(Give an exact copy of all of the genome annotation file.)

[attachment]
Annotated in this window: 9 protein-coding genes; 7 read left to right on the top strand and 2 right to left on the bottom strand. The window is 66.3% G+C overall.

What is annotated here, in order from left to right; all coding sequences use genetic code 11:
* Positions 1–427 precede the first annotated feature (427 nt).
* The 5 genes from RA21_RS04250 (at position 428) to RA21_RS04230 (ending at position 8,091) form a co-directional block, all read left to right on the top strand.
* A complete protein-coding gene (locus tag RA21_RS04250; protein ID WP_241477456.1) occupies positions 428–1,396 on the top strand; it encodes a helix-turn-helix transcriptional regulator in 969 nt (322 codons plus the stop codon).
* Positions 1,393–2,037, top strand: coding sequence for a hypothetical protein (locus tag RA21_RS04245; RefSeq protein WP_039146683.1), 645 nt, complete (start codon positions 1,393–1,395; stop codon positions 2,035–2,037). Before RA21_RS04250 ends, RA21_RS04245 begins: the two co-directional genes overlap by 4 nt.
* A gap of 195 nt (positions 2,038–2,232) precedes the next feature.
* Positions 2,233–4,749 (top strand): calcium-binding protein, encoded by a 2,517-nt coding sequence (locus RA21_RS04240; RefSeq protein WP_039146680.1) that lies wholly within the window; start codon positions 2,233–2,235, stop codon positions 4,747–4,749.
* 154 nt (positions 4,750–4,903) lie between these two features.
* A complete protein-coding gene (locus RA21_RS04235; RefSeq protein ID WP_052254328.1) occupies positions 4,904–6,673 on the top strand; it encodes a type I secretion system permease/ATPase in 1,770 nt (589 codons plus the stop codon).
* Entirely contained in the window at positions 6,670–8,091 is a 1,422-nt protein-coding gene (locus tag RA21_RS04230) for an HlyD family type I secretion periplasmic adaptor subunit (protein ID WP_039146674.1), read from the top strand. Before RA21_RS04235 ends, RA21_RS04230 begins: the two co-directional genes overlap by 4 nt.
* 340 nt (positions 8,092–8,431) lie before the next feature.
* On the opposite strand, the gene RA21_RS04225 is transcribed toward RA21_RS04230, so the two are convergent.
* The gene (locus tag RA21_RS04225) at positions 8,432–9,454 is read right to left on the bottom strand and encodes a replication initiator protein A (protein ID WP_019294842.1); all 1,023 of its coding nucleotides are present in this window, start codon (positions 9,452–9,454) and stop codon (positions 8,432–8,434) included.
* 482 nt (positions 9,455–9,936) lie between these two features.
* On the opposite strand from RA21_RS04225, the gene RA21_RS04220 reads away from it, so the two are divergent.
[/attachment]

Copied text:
Annotated in this window: 9 protein-coding genes; 7 read left to right on the top strand and 2 right to left on the bottom strand. The window is 66.3% G+C overall.

What is annotated here, in order from left to right; all coding sequences use genetic code 11:
* Positions 1–427 precede the first annotated feature (427 nt).
* The 5 genes from RA21_RS04250 (at position 428) to RA21_RS04230 (ending at position 8,091) form a co-directional block, all read left to right on the top strand.
* A complete protein-coding gene (locus tag RA21_RS04250; protein ID WP_241477456.1) occupies positions 428–1,396 on the top strand; it encodes a helix-turn-helix transcriptional regulator in 969 nt (322 codons plus the stop codon).
* Positions 1,393–2,037, top strand: coding sequence for a hypothetical protein (locus tag RA21_RS04245; RefSeq protein WP_039146683.1), 645 nt, complete (start codon positions 1,393–1,395; stop codon positions 2,035–2,037). Before RA21_RS04250 ends, RA21_RS04245 begins: the two co-directional genes overlap by 4 nt.
* A gap of 195 nt (positions 2,038–2,232) precedes the next feature.
* Positions 2,233–4,749 (top strand): calcium-binding protein, encoded by a 2,517-nt coding sequence (locus RA21_RS04240; RefSeq protein WP_039146680.1) that lies wholly within the window; start codon positions 2,233–2,235, stop codon positions 4,747–4,749.
* 154 nt (positions 4,750–4,903) lie between these two features.
* A complete protein-coding gene (locus RA21_RS04235; RefSeq protein ID WP_052254328.1) occupies positions 4,904–6,673 on the top strand; it encodes a type I secretion system permease/ATPase in 1,770 nt (589 codons plus the stop codon).
* Entirely contained in the window at positions 6,670–8,091 is a 1,422-nt protein-coding gene (locus tag RA21_RS04230) for an HlyD family type I secretion periplasmic adaptor subunit (protein ID WP_039146674.1), read from the top strand. Before RA21_RS04235 ends, RA21_RS04230 begins: the two co-directional genes overlap by 4 nt.
* 340 nt (positions 8,092–8,431) lie before the next feature.
* On the opposite strand, the gene RA21_RS04225 is transcribed toward RA21_RS04230, so the two are convergent.
* The gene (locus tag RA21_RS04225) at positions 8,432–9,454 is read right to left on the bottom strand and encodes a replication initiator protein A (protein ID WP_019294842.1); all 1,023 of its coding nucleotides are present in this window, start codon (positions 9,452–9,454) and stop codon (positions 8,432–8,434) included.
* 482 nt (positions 9,455–9,936) lie between these two features.
* On the opposite strand from RA21_RS04225, the gene RA21_RS04220 reads away from it, so the two are divergent.